The company, which employs 15 full-time employees, was having its best year before the coronavirus hit.
“It just stopped,” said co-owner Eric Fausnacht. “It was crickets, just nothing.”
In mid-March, the company shut down its warehouse and sent employees home after Gov. Tom Wolf ordered all non-life-sustaining businesses closed to slow the spread of the virus.
But now, the sewing machines at the warehouse are buzzing once again. The co-owners, Fausnacht and Christopher Kline, are sewing reusable cloth masks as part of the “CoverAid PHL” coalition that is starting mass production of reusable cloth masks.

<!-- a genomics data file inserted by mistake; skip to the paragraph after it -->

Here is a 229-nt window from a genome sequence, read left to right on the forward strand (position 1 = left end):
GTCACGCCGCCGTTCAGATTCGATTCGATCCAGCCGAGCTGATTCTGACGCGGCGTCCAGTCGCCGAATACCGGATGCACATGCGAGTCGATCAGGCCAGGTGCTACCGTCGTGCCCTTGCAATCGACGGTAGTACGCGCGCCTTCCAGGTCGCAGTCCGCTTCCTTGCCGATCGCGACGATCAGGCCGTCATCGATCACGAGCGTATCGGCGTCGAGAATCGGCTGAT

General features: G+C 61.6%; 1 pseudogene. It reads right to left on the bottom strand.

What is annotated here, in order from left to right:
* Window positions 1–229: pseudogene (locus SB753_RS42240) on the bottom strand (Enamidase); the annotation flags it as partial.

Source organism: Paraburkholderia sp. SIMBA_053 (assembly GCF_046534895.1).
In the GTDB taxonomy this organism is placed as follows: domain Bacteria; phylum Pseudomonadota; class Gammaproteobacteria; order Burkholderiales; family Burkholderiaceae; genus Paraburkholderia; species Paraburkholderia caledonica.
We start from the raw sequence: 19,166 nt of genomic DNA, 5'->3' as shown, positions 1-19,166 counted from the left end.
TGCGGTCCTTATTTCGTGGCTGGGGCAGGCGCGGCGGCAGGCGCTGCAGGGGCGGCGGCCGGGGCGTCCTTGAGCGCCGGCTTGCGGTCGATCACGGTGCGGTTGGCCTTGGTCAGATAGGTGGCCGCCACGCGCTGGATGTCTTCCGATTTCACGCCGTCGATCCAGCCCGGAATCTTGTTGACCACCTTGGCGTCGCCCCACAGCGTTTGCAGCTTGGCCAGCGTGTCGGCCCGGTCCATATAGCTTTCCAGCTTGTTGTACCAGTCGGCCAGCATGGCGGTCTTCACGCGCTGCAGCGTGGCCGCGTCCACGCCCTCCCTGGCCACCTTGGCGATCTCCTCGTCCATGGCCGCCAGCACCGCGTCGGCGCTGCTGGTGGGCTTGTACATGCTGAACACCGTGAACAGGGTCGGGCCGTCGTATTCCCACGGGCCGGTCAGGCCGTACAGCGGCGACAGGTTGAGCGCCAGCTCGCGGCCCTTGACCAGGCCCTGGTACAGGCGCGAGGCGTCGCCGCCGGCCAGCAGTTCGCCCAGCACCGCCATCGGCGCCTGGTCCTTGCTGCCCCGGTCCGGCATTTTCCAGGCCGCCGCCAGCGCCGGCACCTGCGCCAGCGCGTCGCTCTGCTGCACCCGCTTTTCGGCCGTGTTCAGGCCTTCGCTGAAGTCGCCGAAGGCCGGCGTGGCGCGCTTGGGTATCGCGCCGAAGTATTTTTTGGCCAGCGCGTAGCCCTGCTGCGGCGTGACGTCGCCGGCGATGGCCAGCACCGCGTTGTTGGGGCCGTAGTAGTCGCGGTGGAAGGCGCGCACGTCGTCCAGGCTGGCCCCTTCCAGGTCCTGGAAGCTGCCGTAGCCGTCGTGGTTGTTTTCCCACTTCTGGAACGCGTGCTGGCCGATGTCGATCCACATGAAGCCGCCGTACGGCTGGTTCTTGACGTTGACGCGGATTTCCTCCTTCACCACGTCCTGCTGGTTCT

But the process has not been easy. The company applied on March 23 for a waiver from state officials, where it stated it wanted to switch to manufacturing masks and other pandemic supplies. It never heard back, though, and without it, its business operations are illegal.
“My decision is we are going to open our doors and work as if we are a life-sustaining business,” Kline said. “Yeah, we’re kind of breaking the law. We’re outlaws.”
Read more about Eric and Christopher at The Standard-Journal by clicking here.